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#3. Henry Cejudo

Henry Cejudo
Henry Cejudo

Henry Cejudo is the fourth UFC athlete to hold titles in two different weight divisions simultaneously. At UFC 249, he became the second fighter in the promotion to defend titles in two different weight divisions. However, what is even more interesting about the former UFC champion is that he is an Olympic gold medalist in freestyle wrestling.

In fact, 'Triple C' is the only champion in UFC history to have won an Olympic gold. Rightly so, he is widely considered one of the greatest MMA fighters of all time.

Aged 21 at the 2008 Summer Olympics, Henry Cejudo became the youngest American to win an Olympic gold medal in wrestling. The record was broken in 2016, but Cejudo cemented his place as one of the greatest UFC legends to have a golden history at the Olympics.

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#2. Ronda Rousey

Ronda Rousey in a judo competition
Ronda Rousey in a judo competition

Ronda Rousey started competing internationally in judo at the age of 14. She went on to compete at the Olympics and then become a UFC legend. She is on Mount Rushmore when speaking about pioneering women MMA fighters. Rousey was the first woman to be signed by the UFC, the inaugural UFC bantamweight champion, and the first female fighter to be inducted into the UFC Hall of Fame.

When Ronda Rousey took part in her first Olympic Games in 2004, at the age of 17, she was the youngest judoka to qualify. While she did not find much success in Athens, she quickly bounced back and set herself up for greatness from 2005 to 2008.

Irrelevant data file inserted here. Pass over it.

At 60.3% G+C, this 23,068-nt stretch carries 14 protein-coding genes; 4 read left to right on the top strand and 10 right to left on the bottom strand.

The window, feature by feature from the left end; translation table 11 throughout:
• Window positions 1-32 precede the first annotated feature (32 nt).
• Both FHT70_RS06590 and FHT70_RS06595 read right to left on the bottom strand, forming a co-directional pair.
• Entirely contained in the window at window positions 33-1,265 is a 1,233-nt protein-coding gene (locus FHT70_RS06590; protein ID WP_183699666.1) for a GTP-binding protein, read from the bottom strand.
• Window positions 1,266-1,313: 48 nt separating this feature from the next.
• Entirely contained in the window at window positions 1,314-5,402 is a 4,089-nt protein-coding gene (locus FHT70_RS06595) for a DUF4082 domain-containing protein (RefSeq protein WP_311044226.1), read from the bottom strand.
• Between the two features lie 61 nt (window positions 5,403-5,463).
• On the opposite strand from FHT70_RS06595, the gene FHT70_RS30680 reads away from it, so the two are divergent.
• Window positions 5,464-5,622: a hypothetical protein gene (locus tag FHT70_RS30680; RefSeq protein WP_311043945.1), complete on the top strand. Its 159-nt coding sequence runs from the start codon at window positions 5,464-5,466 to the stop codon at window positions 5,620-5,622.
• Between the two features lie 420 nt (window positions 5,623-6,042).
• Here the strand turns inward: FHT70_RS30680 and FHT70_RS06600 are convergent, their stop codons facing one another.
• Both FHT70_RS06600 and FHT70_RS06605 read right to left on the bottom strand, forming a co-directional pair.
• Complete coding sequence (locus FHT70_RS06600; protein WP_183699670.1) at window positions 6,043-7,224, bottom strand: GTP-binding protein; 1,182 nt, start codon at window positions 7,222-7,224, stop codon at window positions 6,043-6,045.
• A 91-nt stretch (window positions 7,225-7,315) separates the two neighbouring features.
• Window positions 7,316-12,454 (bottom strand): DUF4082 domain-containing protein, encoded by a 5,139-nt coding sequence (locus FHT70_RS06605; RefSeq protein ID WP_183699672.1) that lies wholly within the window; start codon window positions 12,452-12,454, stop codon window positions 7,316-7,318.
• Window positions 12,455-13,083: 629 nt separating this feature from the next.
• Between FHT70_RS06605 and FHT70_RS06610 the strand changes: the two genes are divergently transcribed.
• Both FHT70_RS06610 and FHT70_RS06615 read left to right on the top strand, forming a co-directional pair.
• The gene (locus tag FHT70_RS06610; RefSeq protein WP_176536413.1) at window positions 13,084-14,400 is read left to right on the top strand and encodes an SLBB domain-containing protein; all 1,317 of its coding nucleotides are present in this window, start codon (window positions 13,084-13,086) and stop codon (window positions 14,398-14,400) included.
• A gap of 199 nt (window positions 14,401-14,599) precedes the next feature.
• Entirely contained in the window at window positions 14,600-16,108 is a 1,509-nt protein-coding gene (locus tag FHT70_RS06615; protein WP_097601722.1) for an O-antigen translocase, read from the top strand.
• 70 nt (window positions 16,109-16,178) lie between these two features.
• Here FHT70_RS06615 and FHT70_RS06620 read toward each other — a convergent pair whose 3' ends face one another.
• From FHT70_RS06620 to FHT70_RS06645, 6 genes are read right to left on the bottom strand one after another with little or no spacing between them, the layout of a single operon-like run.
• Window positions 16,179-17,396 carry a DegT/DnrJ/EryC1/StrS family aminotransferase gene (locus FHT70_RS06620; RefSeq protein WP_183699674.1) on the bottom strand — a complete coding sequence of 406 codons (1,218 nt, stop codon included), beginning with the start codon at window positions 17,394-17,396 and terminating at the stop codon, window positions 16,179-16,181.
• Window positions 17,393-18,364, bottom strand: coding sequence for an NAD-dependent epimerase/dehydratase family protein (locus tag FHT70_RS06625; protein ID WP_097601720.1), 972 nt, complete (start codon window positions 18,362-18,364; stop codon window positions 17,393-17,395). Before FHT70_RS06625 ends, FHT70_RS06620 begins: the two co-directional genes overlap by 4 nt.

In those three years, 'Rowdy' captured three Pan American Judo championship medals and a gold medal from the Pan American Games. She also qualified for her second Olympic outing in 2008 and went on to grab a bronze medal.

Ronda Rousey has been largely successful in her MMA career as well. Her 12-fight winning streak, which spanned over five years, ended in 2015. Prior to her downfall, she was an unstoppable force with only stoppage wins, nine of which came via submission.

Ronda Rousey is a true UFC legend bound to be revered even more when we factor her record at the Olympics into her overall legacy.

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#1. Daniel Cormier

Daniel Cormier in a freestyle wrestling match
Daniel Cormier in a freestyle wrestling match

Daniel Cormier has been wrestling since he was a kid. The former UFC double-champ has been an outstanding wrestler since childhood, be it at the state level, the national level, or the Olympics. At the age of 16, he won bronze in the 1995 world championship in the Greco-Roman wrestling cadet (15-16) division.

'DC' won six senior U.S. national championships each year from 2003 to 2008, while also representing team USA at world level in those years. He qualified for the 2004 Olympics in freestyle wrestling, where he came fourth after losing in the semifinals. The UFC legend qualified once again for the Olympic Games in 2008 and was named team captain. However, he pulled out due to kidney failure after excessive weight cutting.

Daniel Cormier switched to MMA in 2009 and went on to become one of the greatest fighters of all time. He went 22-3-1 in 12 years, becoming the second fighter in the UFC to win titles in two divisions simultaneously (light heavyweight and heavyweight).

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Edited by Utathya Ghosh